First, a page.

We need to look at what else we can do within the city that complements the property and that creates somewhat of an ecosystem to bring people together and have different products and services attached to the name of the house.Javier Perez

 From left to right: The old Lee Rubber Building; Else Kuala Lumpur. (PHOTO: Malaysia National Archives in Kuala Lumpur; Else Kuala Lumpur)
From left to right: The old Lee Rubber Building; Else Kuala Lumpur. (PHOTO: Malaysia National Archives in Kuala Lumpur; Else Kuala Lumpur)

What does it take to sell a type of lifestyle and in this case, because you're starting the brand from scratch?

Perez: That's a great question. We have to identify what are the needs of, first and foremost, our guests. I can tell you that intuitively.

I believe that today, when we set out to build the house brand, we thought that this was going to be an exercise of building a brand. You know, kind of understanding what our intention and execution, and hopefully, in exporting the brand to neighbouring markets like Thailand, Vietnam and so forth.

Today, I don't feel that way. I think that there's such great potential to build a brand that is insular, that is truly a Malaysian brand. And so what I mean by that is in order for us to expand on the lifestyle aspects of the hotel, then other things have to happen outside of the hotel.

The one thing that I can appreciate about Malaysia is that you don't have the kind of red tape or limitations that you have in Singapore. Here, you can take a building, and pretty much do what you want with it to a certain degree.

As I said, it's a very new conversation, which is to build a presence outside of the hotel. Now that presence has to have another set of services and offerings. We need to look at what else we can do within the city that complements the property and that creates somewhat of an ecosystem to bring people together and have different products and services attached to the name of the house.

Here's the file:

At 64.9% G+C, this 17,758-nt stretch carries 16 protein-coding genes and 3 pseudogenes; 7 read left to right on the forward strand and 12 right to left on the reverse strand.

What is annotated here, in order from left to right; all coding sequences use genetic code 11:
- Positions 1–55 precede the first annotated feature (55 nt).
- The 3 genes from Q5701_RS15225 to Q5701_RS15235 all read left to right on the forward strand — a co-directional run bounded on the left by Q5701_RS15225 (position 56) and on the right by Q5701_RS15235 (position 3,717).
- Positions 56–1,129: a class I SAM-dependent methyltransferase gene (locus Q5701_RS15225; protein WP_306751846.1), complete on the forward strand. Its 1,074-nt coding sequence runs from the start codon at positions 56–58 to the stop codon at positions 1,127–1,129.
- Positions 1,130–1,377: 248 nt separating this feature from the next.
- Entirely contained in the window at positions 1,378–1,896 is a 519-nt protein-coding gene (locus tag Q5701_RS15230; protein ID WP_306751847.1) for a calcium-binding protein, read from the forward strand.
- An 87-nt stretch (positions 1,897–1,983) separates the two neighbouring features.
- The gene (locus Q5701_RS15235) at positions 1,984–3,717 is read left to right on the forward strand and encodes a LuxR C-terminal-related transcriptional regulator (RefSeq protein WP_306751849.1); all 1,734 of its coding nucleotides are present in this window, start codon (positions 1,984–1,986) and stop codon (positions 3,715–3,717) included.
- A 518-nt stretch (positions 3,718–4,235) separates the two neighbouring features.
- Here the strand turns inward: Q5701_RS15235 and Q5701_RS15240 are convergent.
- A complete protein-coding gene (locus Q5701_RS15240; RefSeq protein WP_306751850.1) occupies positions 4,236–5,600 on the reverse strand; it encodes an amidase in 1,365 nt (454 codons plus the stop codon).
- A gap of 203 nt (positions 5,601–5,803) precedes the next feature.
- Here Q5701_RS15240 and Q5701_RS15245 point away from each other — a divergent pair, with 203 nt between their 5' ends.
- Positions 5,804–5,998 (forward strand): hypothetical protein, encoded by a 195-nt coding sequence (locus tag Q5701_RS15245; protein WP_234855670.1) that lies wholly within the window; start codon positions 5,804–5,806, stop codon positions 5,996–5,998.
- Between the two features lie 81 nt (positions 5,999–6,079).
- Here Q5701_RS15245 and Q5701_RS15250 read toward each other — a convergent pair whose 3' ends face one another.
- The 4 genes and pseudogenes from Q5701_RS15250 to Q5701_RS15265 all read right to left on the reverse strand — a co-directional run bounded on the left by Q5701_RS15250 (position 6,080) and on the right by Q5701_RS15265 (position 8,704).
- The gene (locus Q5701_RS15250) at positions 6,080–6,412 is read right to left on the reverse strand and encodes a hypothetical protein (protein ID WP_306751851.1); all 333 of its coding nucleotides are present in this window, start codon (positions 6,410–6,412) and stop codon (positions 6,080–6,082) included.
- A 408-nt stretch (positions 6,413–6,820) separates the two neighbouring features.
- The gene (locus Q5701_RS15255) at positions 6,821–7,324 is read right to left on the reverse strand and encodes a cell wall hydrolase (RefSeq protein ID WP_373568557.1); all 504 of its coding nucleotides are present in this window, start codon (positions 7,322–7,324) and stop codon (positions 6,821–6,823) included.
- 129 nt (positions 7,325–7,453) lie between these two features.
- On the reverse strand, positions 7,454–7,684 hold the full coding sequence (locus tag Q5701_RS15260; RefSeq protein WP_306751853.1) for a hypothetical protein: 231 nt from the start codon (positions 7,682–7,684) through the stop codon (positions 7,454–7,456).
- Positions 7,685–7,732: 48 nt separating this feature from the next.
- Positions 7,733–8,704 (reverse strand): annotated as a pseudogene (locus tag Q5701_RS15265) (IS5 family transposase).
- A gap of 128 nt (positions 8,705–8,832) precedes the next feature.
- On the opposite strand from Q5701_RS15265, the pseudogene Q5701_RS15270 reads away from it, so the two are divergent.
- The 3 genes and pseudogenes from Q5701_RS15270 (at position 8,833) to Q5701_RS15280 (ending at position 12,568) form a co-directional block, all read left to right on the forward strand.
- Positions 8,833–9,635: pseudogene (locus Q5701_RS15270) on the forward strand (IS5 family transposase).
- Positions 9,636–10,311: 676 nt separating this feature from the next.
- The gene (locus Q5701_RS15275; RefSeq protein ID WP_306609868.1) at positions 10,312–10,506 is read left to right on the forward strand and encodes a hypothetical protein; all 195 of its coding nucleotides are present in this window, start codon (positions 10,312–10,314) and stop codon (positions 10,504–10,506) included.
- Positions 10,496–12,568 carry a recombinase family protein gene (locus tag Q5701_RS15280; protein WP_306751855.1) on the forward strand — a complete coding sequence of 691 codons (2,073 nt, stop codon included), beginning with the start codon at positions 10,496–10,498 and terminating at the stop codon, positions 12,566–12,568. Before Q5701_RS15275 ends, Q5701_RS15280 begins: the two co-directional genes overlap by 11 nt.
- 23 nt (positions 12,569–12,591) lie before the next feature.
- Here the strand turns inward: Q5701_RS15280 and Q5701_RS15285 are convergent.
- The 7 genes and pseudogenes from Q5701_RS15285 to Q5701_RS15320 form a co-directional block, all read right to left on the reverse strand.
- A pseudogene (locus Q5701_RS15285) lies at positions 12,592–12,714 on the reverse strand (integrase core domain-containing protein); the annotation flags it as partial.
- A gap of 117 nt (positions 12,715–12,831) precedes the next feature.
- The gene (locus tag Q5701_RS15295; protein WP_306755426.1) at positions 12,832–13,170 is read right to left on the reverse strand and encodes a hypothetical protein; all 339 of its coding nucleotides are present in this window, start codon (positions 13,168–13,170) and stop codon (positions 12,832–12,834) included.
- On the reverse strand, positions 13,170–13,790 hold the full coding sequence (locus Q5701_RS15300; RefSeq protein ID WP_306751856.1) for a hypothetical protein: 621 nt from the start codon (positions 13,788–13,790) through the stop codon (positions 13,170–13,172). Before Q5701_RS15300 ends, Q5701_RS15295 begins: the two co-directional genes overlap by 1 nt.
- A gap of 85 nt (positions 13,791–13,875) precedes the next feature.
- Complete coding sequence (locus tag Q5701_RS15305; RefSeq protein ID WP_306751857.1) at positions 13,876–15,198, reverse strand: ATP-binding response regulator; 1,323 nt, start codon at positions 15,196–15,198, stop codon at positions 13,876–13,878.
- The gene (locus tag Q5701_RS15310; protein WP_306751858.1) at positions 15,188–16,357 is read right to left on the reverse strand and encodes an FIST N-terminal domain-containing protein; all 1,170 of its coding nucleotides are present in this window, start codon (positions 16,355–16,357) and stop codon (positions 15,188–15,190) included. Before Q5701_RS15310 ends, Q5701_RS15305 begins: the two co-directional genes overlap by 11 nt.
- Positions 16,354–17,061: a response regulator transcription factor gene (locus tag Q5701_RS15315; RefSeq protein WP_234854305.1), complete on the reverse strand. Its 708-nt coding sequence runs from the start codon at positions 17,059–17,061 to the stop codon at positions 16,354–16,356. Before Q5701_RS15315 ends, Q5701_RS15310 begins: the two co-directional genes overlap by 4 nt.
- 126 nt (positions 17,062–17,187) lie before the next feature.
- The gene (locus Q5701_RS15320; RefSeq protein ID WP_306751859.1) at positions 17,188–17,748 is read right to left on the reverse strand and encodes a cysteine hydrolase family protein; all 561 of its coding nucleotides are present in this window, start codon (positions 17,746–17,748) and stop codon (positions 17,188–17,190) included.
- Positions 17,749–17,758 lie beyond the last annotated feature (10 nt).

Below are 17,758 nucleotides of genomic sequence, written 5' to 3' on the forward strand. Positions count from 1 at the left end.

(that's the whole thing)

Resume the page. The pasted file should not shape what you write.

Chen: I think it started when we looked at creating this brand of Else; we were very clear actually that it wasn't necessarily just a hotel brand. We started with the ambition that Else wanted to be a hospitality and lifestyle brand, meaning that the hotel that we see today in the Petaling Street area, that's maybe just the first expression of what our brand is putting forward.

That's also one of the reasons why as a property, we didn't choose to just cram it full of rooms. We're very sensitive to the fact that we intentionally chose to keep the hotel small, with 49 rooms and two restaurants. And by design, because I think that for us, the experience was paramount in terms of what we were able to present to our guests, but also the level of engagement that we wanted to have with them.

Malaysia is a city that is refreshing in that regard because I think there is much more willingness for collaboration and for openness and maybe to make things a little bit less commercial than some other cities like Singapore.Justin Chen

Podium. (PHOTO: Else Kuala Lumpur)
Podium. (PHOTO: Else Kuala Lumpur)

You both have a background in architecture and hospitality, which makes it a good combination. When it comes to managing a hotel, do you think it's important to have those field experience or is good taste enough to create a lifestyle hotel brand?

Perez: I think we need a lot more than that.